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The Administrative Procedure Act governs judicial review of agency decisions under the National Environmental Policy Act (NEPA), 42 U.S.C.S. § 4321 et seq. If an agency decides not to prepare an environmental impact statement (EIS), the decision not to do so may be overturned only if it is arbitrary, capricious, an abuse of discretion, or otherwise not in accordance with law. More specifically, an appellate court must determine whether the agencies that prepared the environmental assessment (EA) took a "hard look" at the environmental consequences of the proposed action. The court must defer to an agency conclusion that is fully informed and well-considered, but need not rubber stamp a clear error of judgment.
Defendant-intervenor Makah Indian Tribe sought to revive traditional whale hunting after the gray whales had been removed from the endangered species list. The tribe entered into an agreement with the defendant government which committed the government to seek an aboriginal subsistence quota from the International Whaling Commission (IWC). Plaintiffs Will Anderson, Fund For Animals et al., citizens and animal conservation groups, challenged defendant government's failure to prepare an environmental impact statement pursuant to the National Environmental Policy Act (NEPA), 42 U.S.C.S. § 4321 et seq., with regard to defendant-intervenor’s whaling plan. Plaintiffs alleged that the defendant government violated NEPA and the Marine Mammal Protection Act of 1972 (MMPA), 16 U.S.C.S. § 1361 et seq., when it agreed to help the tribe obtain hunting rights without conducting an environmental assessment. The plaintiffs moved for a preliminary injunction to prevent an anticipated whale hunt, but the district court denied the motion, concluding that the federal agencies had taken the requisite "hard look" at the risks associated with the whale hunt and that the court was required to defer to their decision. The district court also held that the plaintiffs did not have a probability of success on the merits, and that the Treaty of Neah Bay's preservation of the Tribe's whaling rights takes precedence over the MMPA's requirements. Thus, the plaintiffs, therefore, were unlikely to prevail on their MMPA claim as well. While the preliminary injunction decision was on appeal, the district court granted summary judgment to the defendants. The plaintiffs now appeal the summary judgment order.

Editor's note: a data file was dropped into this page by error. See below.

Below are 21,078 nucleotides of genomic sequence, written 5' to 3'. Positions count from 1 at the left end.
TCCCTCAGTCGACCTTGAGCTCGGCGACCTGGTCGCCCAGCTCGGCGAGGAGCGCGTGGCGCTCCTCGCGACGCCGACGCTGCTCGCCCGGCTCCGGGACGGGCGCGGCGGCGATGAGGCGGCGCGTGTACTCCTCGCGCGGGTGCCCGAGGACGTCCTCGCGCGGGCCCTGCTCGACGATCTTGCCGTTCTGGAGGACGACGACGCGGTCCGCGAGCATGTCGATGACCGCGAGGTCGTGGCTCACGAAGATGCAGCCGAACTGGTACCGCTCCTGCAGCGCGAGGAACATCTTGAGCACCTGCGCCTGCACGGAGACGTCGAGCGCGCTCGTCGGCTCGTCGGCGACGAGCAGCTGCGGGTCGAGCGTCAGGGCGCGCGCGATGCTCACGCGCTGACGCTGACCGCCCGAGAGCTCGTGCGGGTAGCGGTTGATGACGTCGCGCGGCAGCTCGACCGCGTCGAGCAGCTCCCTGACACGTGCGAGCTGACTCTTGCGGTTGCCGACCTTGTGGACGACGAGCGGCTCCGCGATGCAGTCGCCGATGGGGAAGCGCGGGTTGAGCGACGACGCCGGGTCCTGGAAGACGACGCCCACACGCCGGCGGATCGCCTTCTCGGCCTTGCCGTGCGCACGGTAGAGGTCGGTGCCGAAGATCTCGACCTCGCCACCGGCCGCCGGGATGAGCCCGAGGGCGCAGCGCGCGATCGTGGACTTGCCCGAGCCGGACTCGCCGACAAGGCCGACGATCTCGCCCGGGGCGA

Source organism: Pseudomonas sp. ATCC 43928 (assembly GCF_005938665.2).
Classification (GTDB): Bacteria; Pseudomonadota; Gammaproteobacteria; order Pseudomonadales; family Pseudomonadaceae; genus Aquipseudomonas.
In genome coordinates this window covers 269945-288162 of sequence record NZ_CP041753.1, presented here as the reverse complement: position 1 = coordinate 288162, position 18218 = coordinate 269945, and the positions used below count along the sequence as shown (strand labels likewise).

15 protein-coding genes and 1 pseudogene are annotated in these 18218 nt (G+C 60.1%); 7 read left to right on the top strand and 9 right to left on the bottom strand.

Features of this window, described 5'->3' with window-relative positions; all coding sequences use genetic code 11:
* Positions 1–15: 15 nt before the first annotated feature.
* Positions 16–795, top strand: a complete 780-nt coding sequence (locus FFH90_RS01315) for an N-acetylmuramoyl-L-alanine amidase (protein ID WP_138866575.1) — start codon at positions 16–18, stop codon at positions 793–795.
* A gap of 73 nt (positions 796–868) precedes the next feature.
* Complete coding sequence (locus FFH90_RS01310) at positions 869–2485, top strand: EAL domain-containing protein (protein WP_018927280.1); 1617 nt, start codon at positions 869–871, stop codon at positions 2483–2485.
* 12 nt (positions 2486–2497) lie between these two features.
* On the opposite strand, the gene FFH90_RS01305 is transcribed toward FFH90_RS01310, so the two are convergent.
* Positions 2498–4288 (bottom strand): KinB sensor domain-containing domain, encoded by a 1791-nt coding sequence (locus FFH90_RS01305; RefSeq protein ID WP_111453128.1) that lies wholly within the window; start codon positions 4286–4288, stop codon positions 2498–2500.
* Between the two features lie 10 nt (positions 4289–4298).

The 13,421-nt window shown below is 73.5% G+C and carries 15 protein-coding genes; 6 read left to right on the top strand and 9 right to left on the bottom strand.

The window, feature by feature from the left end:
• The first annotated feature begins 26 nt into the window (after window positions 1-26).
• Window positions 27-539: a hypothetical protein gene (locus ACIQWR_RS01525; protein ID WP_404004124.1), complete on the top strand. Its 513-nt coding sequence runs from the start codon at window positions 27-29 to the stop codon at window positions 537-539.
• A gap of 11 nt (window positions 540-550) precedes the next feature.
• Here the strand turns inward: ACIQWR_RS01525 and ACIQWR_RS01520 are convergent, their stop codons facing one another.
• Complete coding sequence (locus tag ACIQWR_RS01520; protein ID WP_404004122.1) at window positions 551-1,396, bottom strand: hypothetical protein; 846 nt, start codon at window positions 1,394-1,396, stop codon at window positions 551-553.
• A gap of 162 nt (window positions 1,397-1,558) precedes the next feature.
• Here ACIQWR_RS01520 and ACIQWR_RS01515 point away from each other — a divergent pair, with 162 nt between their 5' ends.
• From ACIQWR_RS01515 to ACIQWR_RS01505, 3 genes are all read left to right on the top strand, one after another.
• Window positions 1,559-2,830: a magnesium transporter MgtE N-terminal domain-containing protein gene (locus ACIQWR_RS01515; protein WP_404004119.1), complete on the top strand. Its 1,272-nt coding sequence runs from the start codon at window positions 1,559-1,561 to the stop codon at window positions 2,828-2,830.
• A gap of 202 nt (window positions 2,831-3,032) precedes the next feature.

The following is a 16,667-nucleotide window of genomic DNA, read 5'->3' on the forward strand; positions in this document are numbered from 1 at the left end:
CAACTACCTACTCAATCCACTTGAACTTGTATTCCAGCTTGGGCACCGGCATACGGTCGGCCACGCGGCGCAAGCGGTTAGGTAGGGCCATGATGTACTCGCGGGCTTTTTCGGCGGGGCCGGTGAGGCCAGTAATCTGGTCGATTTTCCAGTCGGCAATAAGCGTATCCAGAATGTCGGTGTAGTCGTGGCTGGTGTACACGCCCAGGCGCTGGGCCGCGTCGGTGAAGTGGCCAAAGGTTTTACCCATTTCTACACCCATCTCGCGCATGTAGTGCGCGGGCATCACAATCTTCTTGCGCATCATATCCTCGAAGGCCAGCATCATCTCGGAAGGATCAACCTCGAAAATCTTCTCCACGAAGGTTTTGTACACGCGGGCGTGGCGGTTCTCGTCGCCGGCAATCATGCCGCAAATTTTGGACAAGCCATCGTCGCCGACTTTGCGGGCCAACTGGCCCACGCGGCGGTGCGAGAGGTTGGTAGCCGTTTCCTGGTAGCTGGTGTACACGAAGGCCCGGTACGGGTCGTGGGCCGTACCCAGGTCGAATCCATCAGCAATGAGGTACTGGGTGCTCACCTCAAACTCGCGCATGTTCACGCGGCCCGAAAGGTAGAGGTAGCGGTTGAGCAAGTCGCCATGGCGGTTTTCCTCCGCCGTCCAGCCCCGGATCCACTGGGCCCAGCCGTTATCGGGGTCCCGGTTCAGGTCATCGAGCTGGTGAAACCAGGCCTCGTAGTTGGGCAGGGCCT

Did the trial court err in granting defendant’s summary judgment in plaintiff’s action alleging violations of NEPA and the MMPA?
The court reversed the district court’s judgment because the court found that the environmental assessment did not adequately address the highly uncertain impact of the tribe's whaling on the local whale population and the local ecosystem. The court ruled that the MMPA was applicable to regulate any whaling proposed by the tribe because the MMPA's application was necessary to effectuate the conservation purpose of the statute, and because such application was consistent with the language of the tribe's treaty with the United States. Therefore, the court held that the defendant government's approval of the tribe's whaling quota absent MMPA compliance was arbitrary, capricious, an abuse of discretion, or otherwise not in accordance with law. 5 U.S.C.S. § 706(2)(A).